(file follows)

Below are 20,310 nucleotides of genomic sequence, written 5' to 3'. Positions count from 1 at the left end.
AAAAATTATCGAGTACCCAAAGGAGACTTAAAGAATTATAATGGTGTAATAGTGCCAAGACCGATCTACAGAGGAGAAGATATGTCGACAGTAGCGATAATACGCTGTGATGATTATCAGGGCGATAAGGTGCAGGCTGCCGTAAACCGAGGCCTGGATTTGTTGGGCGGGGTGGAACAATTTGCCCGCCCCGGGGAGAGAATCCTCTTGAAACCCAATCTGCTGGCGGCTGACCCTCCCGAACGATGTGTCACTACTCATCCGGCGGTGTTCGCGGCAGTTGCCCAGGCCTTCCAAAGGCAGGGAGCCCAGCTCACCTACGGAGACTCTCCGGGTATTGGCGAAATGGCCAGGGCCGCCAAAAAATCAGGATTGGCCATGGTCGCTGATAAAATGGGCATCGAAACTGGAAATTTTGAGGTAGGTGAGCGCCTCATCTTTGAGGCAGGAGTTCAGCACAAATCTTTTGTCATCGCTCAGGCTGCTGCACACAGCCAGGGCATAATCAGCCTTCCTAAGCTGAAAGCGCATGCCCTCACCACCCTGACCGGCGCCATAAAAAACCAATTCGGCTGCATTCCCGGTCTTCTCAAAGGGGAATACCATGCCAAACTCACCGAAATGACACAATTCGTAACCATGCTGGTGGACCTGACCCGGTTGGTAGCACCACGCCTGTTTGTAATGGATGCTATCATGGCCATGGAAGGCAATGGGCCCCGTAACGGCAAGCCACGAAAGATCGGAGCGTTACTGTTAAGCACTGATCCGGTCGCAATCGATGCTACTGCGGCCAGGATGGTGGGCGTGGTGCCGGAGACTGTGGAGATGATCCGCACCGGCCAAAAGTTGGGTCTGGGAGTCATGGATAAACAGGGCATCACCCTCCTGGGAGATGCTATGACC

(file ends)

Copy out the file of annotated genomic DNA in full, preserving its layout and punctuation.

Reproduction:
Below are 20,310 nucleotides of genomic sequence, written 5' to 3'. Positions count from 1 at the left end.
AAAAATTATCGAGTACCCAAAGGAGACTTAAAGAATTATAATGGTGTAATAGTGCCAAGACCGATCTACAGAGGAGAAGATATGTCGACAGTAGCGATAATACGCTGTGATGATTATCAGGGCGATAAGGTGCAGGCTGCCGTAAACCGAGGCCTGGATTTGTTGGGCGGGGTGGAACAATTTGCCCGCCCCGGGGAGAGAATCCTCTTGAAACCCAATCTGCTGGCGGCTGACCCTCCCGAACGATGTGTCACTACTCATCCGGCGGTGTTCGCGGCAGTTGCCCAGGCCTTCCAAAGGCAGGGAGCCCAGCTCACCTACGGAGACTCTCCGGGTATTGGCGAAATGGCCAGGGCCGCCAAAAAATCAGGATTGGCCATGGTCGCTGATAAAATGGGCATCGAAACTGGAAATTTTGAGGTAGGTGAGCGCCTCATCTTTGAGGCAGGAGTTCAGCACAAATCTTTTGTCATCGCTCAGGCTGCTGCACACAGCCAGGGCATAATCAGCCTTCCTAAGCTGAAAGCGCATGCCCTCACCACCCTGACCGGCGCCATAAAAAACCAATTCGGCTGCATTCCCGGTCTTCTCAAAGGGGAATACCATGCCAAACTCACCGAAATGACACAATTCGTAACCATGCTGGTGGACCTGACCCGGTTGGTAGCACCACGCCTGTTTGTAATGGATGCTATCATGGCCATGGAAGGCAATGGGCCCCGTAACGGCAAGCCACGAAAGATCGGAGCGTTACTGTTAAGCACTGATCCGGTCGCAATCGATGCTACTGCGGCCAGGATGGTGGGCGTGGTGCCGGAGACTGTGGAGATGATCCGCACCGGCCAAAAGTTGGGTCTGGGAGTCATGGATAAACAGGGCATCACCCTCCTGGGAGATGCTATGACC